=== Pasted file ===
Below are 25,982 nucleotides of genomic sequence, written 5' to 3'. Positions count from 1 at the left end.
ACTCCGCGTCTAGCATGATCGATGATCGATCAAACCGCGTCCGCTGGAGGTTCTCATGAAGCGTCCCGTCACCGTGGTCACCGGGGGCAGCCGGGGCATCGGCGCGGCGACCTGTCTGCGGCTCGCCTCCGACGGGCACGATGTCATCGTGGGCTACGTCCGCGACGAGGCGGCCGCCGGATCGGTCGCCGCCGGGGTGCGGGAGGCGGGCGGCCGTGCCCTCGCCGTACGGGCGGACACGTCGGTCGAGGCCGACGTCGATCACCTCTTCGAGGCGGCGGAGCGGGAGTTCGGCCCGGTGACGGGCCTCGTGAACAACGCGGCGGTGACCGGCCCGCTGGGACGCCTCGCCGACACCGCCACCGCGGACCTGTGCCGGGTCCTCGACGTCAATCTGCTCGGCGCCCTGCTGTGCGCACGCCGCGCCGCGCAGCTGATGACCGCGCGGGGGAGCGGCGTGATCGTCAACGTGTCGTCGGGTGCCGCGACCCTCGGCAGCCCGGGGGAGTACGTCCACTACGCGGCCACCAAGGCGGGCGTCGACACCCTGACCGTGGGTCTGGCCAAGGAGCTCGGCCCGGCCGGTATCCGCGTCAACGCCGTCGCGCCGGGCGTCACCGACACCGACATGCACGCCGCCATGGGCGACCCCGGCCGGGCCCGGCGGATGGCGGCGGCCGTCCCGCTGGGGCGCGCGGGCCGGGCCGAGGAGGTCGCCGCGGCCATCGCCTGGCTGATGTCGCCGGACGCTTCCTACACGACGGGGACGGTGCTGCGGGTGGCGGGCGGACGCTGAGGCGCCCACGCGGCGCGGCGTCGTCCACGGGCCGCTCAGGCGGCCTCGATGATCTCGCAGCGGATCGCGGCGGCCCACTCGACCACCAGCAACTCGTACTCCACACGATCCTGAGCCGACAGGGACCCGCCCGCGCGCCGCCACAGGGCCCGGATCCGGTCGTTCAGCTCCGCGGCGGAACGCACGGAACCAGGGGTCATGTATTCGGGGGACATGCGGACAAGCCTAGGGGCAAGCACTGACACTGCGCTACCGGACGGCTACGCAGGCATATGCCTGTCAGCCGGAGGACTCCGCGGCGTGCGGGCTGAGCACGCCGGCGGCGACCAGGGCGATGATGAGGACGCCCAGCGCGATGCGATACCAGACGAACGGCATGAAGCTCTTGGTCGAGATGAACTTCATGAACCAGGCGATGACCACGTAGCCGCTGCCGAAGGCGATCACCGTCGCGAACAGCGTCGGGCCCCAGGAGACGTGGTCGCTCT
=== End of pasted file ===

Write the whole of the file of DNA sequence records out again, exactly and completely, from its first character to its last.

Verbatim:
Below are 25,982 nucleotides of genomic sequence, written 5' to 3'. Positions count from 1 at the left end.
ACTCCGCGTCTAGCATGATCGATGATCGATCAAACCGCGTCCGCTGGAGGTTCTCATGAAGCGTCCCGTCACCGTGGTCACCGGGGGCAGCCGGGGCATCGGCGCGGCGACCTGTCTGCGGCTCGCCTCCGACGGGCACGATGTCATCGTGGGCTACGTCCGCGACGAGGCGGCCGCCGGATCGGTCGCCGCCGGGGTGCGGGAGGCGGGCGGCCGTGCCCTCGCCGTACGGGCGGACACGTCGGTCGAGGCCGACGTCGATCACCTCTTCGAGGCGGCGGAGCGGGAGTTCGGCCCGGTGACGGGCCTCGTGAACAACGCGGCGGTGACCGGCCCGCTGGGACGCCTCGCCGACACCGCCACCGCGGACCTGTGCCGGGTCCTCGACGTCAATCTGCTCGGCGCCCTGCTGTGCGCACGCCGCGCCGCGCAGCTGATGACCGCGCGGGGGAGCGGCGTGATCGTCAACGTGTCGTCGGGTGCCGCGACCCTCGGCAGCCCGGGGGAGTACGTCCACTACGCGGCCACCAAGGCGGGCGTCGACACCCTGACCGTGGGTCTGGCCAAGGAGCTCGGCCCGGCCGGTATCCGCGTCAACGCCGTCGCGCCGGGCGTCACCGACACCGACATGCACGCCGCCATGGGCGACCCCGGCCGGGCCCGGCGGATGGCGGCGGCCGTCCCGCTGGGGCGCGCGGGCCGGGCCGAGGAGGTCGCCGCGGCCATCGCCTGGCTGATGTCGCCGGACGCTTCCTACACGACGGGGACGGTGCTGCGGGTGGCGGGCGGACGCTGAGGCGCCCACGCGGCGCGGCGTCGTCCACGGGCCGCTCAGGCGGCCTCGATGATCTCGCAGCGGATCGCGGCGGCCCACTCGACCACCAGCAACTCGTACTCCACACGATCCTGAGCCGACAGGGACCCGCCCGCGCGCCGCCACAGGGCCCGGATCCGGTCGTTCAGCTCCGCGGCGGAACGCACGGAACCAGGGGTCATGTATTCGGGGGACATGCGGACAAGCCTAGGGGCAAGCACTGACACTGCGCTACCGGACGGCTACGCAGGCATATGCCTGTCAGCCGGAGGACTCCGCGGCGTGCGGGCTGAGCACGCCGGCGGCGACCAGGGCGATGATGAGGACGCCCAGCGCGATGCGATACCAGACGAACGGCATGAAGCTCTTGGTCGAGATGAACTTCATGAACCAGGCGATGACCACGTAGCCGCTGCCGAAGGCGATCACCGTCGCGAACAGCGTCGGGCCCCAGGAGACGTGGTCGCTCT